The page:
Another unique standout is “Daddy’s Little Peach,” which is written borderline ballad-style. With a minimalistic setup for the verses that lead to powerful choruses, the song tells the story of a young woman struggling with her identity as she falls into the trap of a player.

“Another eight hours and the day’s left you wanting reprieve. / Or at least religion. /But just relax, ’cause everyone’s sinning. / Last night. The drinks. The words./… / Your hair. Your make up. / Your high heels, impeccable. / And all of it just to sit / with some wannabe’s and counterfeits. / How respectable.”

The entire album is lyrically strong, written with honesty, becoming rather spiritual by exploring deep into the matters of when a person makes his or herself their own god. “You Wanted It” is a prime example:

“I created everything here that I wanted to see /So was that your plan, to leave me out? We were all reciting messages and pushing repeat / But this world you made does it let you breathe / Does it let you feel anything but yourself? / … / When was the last time you saw anyone else? /… / The plans you made, you wanted it / The bitter taste, you wanted it / What god became, you wanted it / But the one thing you need you’ll never get.”

Now, this isn’t all to say that We Do What We Want is flawless. “I’m Not Here for Rage, I”m Here for Revenge” is unfortunately screechy, and “Addicted to Bad Decisions” intros with a synth pattern that seems disjointed from the rest of the song, which ultimately moves along fine without it.

The closer of the album, “Fix Me,” is well-written with a stripped-down set and honest lyrics about the need for salvation, but it’s placing in the track listing needs a little help, as I felt it became completely overshadowed by the prior song “I Never Got to See the West Coast.”

That said, “I Never Got to See the West Coast” is a crowning sweet little beauty for We Do What We Want. In regards to someone dealing with suicide, the song is raw with emotion; composed with acoustic guitars, crooning vocals, and somber effects by electric guitar and keys, the lyrics seep in and grab tight to the heart.

As a whole, We Do What We Want pulls together a solid post-hardcore work that will find a crowd of headbangers to welcome in to the Emery family.


Recently Played: Sigur Rós, Between the Trees, and Oh, Sleeper

Music, music, MUSIC, I can’t get over it!!! So I’m gonna give you a little update on what’s been runnin’ through my stereo lately…yes, I said stereo…because playing real CDs in an actual stereo is legit. At least I think so…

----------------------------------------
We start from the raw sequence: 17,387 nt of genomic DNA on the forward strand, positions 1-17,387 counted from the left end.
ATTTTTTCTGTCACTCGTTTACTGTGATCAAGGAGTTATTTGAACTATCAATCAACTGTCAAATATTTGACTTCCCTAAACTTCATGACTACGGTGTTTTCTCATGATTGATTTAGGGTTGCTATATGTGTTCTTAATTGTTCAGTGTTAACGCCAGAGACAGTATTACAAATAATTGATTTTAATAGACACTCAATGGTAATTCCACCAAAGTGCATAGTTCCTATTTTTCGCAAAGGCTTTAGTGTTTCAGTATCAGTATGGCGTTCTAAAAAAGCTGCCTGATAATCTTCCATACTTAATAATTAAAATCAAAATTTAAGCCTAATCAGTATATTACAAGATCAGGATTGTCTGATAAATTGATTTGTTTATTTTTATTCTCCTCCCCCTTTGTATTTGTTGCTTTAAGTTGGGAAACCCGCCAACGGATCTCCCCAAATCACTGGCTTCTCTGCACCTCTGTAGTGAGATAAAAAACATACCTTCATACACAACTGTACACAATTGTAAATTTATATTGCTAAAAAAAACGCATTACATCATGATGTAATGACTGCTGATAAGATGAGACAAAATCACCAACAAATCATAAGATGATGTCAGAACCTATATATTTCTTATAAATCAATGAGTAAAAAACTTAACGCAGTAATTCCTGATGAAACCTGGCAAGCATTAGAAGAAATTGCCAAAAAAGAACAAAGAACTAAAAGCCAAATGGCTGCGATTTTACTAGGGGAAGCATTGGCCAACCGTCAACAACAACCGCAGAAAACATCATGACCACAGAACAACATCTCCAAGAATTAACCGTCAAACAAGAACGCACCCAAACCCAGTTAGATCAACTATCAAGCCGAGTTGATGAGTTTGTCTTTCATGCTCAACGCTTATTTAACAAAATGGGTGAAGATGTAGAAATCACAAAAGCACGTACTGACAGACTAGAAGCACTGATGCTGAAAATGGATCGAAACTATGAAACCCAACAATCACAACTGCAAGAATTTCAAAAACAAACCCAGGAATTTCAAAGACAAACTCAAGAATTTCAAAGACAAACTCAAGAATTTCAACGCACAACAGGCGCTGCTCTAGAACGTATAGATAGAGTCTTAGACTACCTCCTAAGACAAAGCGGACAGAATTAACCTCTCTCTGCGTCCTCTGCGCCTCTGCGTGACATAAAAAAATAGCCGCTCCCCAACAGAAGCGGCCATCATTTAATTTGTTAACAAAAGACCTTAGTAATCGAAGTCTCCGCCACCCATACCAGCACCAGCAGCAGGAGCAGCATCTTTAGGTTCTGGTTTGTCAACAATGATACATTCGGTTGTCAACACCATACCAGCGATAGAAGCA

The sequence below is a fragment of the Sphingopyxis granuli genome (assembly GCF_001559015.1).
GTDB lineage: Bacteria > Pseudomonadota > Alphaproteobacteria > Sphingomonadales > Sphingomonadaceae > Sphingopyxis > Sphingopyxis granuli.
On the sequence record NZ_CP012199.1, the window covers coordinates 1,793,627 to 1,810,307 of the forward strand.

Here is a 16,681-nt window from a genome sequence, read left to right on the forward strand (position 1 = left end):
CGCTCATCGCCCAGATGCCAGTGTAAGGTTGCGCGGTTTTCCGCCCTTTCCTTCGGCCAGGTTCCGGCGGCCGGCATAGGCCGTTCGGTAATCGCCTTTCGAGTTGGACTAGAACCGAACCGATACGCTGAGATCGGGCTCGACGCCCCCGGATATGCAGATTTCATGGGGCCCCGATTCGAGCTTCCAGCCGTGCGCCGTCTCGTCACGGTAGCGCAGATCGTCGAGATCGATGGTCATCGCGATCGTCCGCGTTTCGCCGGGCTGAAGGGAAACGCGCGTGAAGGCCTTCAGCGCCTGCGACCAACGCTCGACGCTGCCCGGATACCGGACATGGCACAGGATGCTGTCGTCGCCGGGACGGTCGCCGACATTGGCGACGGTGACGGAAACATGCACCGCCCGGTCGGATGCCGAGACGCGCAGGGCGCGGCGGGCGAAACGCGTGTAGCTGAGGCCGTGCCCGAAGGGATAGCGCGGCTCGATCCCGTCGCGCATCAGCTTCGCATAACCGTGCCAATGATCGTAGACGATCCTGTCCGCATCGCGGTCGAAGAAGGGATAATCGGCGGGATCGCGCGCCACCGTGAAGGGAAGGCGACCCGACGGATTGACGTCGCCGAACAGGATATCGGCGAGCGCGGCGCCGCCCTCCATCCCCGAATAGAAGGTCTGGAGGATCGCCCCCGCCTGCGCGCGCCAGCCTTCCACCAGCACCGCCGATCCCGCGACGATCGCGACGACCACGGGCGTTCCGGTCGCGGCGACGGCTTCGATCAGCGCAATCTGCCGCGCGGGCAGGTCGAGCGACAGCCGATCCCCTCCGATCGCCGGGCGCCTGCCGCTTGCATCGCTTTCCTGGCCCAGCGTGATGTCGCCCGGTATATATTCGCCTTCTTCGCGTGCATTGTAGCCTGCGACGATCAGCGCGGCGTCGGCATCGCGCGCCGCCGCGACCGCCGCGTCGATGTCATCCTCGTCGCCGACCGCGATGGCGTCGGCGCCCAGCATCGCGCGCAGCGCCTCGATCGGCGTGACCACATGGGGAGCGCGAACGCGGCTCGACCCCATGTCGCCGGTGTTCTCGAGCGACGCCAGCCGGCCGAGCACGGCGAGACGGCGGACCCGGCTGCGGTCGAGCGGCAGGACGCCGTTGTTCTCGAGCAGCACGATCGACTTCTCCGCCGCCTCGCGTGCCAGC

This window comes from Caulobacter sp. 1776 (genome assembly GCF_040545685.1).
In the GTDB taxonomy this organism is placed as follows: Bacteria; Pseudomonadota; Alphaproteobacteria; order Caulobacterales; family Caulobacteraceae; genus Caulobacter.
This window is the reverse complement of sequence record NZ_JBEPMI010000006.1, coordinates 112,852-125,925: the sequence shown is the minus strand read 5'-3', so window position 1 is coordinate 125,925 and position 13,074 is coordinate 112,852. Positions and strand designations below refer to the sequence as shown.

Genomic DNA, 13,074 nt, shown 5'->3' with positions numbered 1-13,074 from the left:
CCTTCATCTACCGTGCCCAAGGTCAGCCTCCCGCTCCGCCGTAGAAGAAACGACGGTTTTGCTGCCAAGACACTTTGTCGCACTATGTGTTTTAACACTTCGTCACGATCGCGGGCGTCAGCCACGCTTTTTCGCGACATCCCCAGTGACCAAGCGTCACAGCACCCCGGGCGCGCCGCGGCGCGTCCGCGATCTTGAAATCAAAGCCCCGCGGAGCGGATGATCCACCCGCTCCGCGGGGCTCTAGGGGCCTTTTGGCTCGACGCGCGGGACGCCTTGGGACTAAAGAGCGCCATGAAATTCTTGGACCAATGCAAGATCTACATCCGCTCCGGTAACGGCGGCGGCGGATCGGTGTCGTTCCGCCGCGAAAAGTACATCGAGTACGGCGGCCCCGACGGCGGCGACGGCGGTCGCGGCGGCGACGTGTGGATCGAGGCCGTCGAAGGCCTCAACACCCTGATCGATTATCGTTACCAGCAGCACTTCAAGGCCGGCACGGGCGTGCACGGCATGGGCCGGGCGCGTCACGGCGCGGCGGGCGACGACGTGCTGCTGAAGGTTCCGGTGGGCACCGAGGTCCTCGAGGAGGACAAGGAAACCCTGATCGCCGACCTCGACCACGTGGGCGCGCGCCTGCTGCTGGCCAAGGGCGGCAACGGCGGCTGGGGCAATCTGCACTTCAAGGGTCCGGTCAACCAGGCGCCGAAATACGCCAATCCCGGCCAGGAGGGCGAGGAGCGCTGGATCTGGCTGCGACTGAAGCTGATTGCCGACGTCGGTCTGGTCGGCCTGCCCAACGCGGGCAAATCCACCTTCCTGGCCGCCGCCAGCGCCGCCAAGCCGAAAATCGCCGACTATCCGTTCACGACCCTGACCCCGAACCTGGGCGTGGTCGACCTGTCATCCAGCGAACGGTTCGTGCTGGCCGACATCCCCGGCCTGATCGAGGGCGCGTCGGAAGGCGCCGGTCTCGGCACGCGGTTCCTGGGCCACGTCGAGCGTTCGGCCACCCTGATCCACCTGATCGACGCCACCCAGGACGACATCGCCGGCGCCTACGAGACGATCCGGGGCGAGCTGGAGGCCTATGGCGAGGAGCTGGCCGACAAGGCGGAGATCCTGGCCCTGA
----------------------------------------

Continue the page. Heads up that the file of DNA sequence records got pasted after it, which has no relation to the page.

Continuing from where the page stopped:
First stop, Með Suð Í Eyrum Við Spilum Endalaust by Sigur Rós–thanks to Ryan Stubbs (guitarist of The Glorious Unseen) for a wonderful recommendation, and thanks to Best Buy for keeping stock of a good product (we shall likely be doing business again).

Dear goodness, is this a beautiful piece of artwork. The driving rhythms and enchanting vocals of “Gobbledigook” summons you to go dance through the woods, while the crooning, soft acoustic guitar and strings of “Góðan Daginn” will have you dreaming a misty morning walk through a meadow. “All Allright,” with a quiet piano, somber brass instruments, and soothing vocals is perfect for those moments meant for staring out the window. I’ve totally used a portion of this album to help me fall asleep. If you’re an ambient rock fan, there’s no reason why you shouldn’t have this album in your arsenal.

The second album was a lucky find at The Neighborhood Thrift: a signed copy of Between the Trees’ The Story and the Song. The story is that I hadn’t ever paid much attention to Between The Trees, but I knew I at least liked the song “The Way She Feels,” so I decided to take the $1.99 gamble.

And oh…my…Fender…I fell in love with this CD. Which, of course, means I got my heart broken when I found out that the band had just ended this past winter. It’s just how it goes.

Well-orchestrated electric guitars, drums, bass, and keyboard work paired with Ryan Kirkland’s extraordinary vocals that absolutely burst with emotion create a sweet album of alternative-(dare I say emo?)-pop.  The melodies of “White Lines and Red Lights,” “The Way She Feels,” “Words,” and “Darlin'” have often been caught on my vocal chords.

On a completely different note, Oh, Sleeper has been ripping me up with their most recent album Son of the Morning. If you’ve seen some chick driving a little white car, headbanging to some insane metalcore blasting out the windows, going exactly the speed limit…well…I’m probably that chick.

Son of the Morning is a solid sophomore work. Interestingly, it’s kind of like a metal version of pop–despite Micah Kinard’s gut-wrenching vocals and the breakdowns of electric guitars and pounding double bass drum shouting for you to headbang, you’ll also find yourself singing along somehow.

Standout tracks include “Son of the Morning” and “The Finisher”–two very intense depictions of God’ showdown with Satan–the circle-pit-a-licious “World Without a Sun,” and the haunting and emotional “Reveries of Flight,” a Thrice-esque piece.

Three very different genres, three noteworthy albums–hopefully I was able to catch your interest in at least one of them.

Post-hardcore fans, you’ll just have to wait until later–I bought Emery’s new CD We Do What We Want at the concert, and since it’s a newer item, I’ll be posting a separate review on that nice little shiny circle. Kay? :)